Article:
Dr. Benjamin Spock has been giving parents advice about raising their children for decades. In this excerpt from his landmark work, Dr. Spock's Baby and Child Care, he shares one of the 19 points he believes are most important for parents to keep in mind about their role in their child's life.
Raising children is more and more puzzling for many parents because we've lost a lot of our old-fashioned convictions about what kind of morals, ambitions, and character we want them to have. We are uncertain and worried about what kind of world awaits them as adults. The pace of social change is almost overwhelming. We can barely keep up with the latest dangers and opportunities for our children's well-being: drugs, violence, the information superhighway... the list seems endless.
In an uncertain world, with more uncertainty to come, we do well to ask ourselves just what our goals are in raising our children. Is doing well in school our most important objective for them? Is the ability to sustain intimate human relationships more important? Do we want them to be individualistic with a competitive edge so they can succeed in a dog-eat-dog society? Or do we want them to learn to cooperate and sometimes to renounce their own desires for the good of others? If the ultimate goal of raising children is the fashioning of a fully formed adult, then just what kind of person do we want that adult to be in order to be a happy and productive member of society?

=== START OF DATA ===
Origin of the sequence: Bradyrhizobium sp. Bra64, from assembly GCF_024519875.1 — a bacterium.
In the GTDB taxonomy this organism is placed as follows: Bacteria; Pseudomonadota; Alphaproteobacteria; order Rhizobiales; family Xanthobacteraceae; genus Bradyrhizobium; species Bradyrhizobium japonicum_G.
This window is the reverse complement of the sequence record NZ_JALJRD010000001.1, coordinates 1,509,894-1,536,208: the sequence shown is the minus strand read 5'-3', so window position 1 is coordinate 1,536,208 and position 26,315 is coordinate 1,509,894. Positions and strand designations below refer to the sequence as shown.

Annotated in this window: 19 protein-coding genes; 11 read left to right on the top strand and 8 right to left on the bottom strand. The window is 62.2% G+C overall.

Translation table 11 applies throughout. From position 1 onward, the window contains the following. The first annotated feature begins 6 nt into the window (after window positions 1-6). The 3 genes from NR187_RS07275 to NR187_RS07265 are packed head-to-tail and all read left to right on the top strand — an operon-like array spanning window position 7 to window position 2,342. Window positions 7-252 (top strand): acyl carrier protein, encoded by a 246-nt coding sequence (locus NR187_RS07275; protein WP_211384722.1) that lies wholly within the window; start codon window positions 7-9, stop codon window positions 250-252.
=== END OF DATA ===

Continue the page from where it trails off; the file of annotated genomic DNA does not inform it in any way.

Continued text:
These questions cut to the heart of much of raising children. Parenting is about choices. In order to decide what's best for your child, you will always be well served to step back and think about these tough questions before making a decision. So many parents get totally caught up in the difficult day-to-day issues of how they are parenting that they lose perspective about why they are parenting in the first place. I hope that raising your children will help you to understand your own ideas about what's really important to you in life and that this insight will guide the choices you make about raising your child.
Excerpted with permission from Dr. Spock's Baby and Child Care, Revised Seventh Edition, Pocket Books, 1998.
Copyright 1945, 1946, © 1957, 1968, 1976, 1985, 1992 by Benjamin Spock, MD. Copyright renewed © 1973, 1974, 1985, 1996 by Benjamin Spock, MD. Revised and updated material copyright © by The Benjamin Spock Trust
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